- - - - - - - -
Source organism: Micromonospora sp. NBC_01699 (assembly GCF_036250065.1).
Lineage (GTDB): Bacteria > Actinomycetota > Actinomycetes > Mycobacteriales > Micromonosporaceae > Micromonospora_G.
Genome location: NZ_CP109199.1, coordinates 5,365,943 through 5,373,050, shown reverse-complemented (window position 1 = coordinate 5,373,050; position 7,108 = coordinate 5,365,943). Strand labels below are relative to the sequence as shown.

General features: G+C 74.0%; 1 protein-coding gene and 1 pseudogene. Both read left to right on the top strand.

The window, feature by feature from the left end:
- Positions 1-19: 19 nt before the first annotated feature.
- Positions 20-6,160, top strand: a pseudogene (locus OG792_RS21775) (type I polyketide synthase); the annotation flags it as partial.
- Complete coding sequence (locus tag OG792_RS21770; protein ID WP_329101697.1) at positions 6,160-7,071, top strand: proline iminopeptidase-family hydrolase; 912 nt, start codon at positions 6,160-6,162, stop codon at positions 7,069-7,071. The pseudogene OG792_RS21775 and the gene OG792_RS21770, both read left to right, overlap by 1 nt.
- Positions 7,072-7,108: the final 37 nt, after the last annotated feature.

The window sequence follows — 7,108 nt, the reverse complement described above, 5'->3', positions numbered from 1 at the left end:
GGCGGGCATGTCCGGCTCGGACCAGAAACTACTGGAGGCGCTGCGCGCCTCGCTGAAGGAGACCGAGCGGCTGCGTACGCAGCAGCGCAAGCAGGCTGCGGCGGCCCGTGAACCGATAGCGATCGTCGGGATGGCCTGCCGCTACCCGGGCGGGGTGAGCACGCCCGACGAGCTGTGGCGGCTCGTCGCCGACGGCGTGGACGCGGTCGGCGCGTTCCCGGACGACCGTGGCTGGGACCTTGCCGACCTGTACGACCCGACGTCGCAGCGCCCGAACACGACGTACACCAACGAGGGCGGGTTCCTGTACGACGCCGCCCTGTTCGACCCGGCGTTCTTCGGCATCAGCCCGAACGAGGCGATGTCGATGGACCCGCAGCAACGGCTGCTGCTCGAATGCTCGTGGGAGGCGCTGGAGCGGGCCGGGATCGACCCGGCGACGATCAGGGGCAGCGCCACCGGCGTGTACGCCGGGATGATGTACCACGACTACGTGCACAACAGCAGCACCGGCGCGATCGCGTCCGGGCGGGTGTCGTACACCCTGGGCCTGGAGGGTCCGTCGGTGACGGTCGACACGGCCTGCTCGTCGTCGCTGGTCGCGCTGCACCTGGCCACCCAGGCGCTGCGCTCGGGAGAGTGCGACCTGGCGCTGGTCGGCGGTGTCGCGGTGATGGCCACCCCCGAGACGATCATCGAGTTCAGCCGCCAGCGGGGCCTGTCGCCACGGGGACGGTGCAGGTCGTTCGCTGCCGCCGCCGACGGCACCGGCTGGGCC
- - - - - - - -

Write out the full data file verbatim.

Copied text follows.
Source organism: Micromonospora sp. NBC_01699 (assembly GCF_036250065.1).
Lineage (GTDB): Bacteria > Actinomycetota > Actinomycetes > Mycobacteriales > Micromonosporaceae > Micromonospora_G.
Genome location: NZ_CP109199.1, coordinates 5,365,943 through 5,373,050, shown reverse-complemented (window position 1 = coordinate 5,373,050; position 7,108 = coordinate 5,365,943). Strand labels below are relative to the sequence as shown.

General features: G+C 74.0%; 1 protein-coding gene and 1 pseudogene. Both read left to right on the top strand.

The window, feature by feature from the left end:
- Positions 1-19: 19 nt before the first annotated feature.
- Positions 20-6,160, top strand: a pseudogene (locus OG792_RS21775) (type I polyketide synthase); the annotation flags it as partial.
- Complete coding sequence (locus tag OG792_RS21770; protein ID WP_329101697.1) at positions 6,160-7,071, top strand: proline iminopeptidase-family hydrolase; 912 nt, start codon at positions 6,160-6,162, stop codon at positions 7,069-7,071. The pseudogene OG792_RS21775 and the gene OG792_RS21770, both read left to right, overlap by 1 nt.
- Positions 7,072-7,108: the final 37 nt, after the last annotated feature.

The window sequence follows — 7,108 nt, the reverse complement described above, 5'->3', positions numbered from 1 at the left end:
GGCGGGCATGTCCGGCTCGGACCAGAAACTACTGGAGGCGCTGCGCGCCTCGCTGAAGGAGACCGAGCGGCTGCGTACGCAGCAGCGCAAGCAGGCTGCGGCGGCCCGTGAACCGATAGCGATCGTCGGGATGGCCTGCCGCTACCCGGGCGGGGTGAGCACGCCCGACGAGCTGTGGCGGCTCGTCGCCGACGGCGTGGACGCGGTCGGCGCGTTCCCGGACGACCGTGGCTGGGACCTTGCCGACCTGTACGACCCGACGTCGCAGCGCCCGAACACGACGTACACCAACGAGGGCGGGTTCCTGTACGACGCCGCCCTGTTCGACCCGGCGTTCTTCGGCATCAGCCCGAACGAGGCGATGTCGATGGACCCGCAGCAACGGCTGCTGCTCGAATGCTCGTGGGAGGCGCTGGAGCGGGCCGGGATCGACCCGGCGACGATCAGGGGCAGCGCCACCGGCGTGTACGCCGGGATGATGTACCACGACTACGTGCACAACAGCAGCACCGGCGCGATCGCGTCCGGGCGGGTGTCGTACACCCTGGGCCTGGAGGGTCCGTCGGTGACGGTCGACACGGCCTGCTCGTCGTCGCTGGTCGCGCTGCACCTGGCCACCCAGGCGCTGCGCTCGGGAGAGTGCGACCTGGCGCTGGTCGGCGGTGTCGCGGTGATGGCCACCCCCGAGACGATCATCGAGTTCAGCCGCCAGCGGGGCCTGTCGCCACGGGGACGGTGCAGGTCGTTCGCTGCCGCCGCCGACGGCACCGGCTGGGCC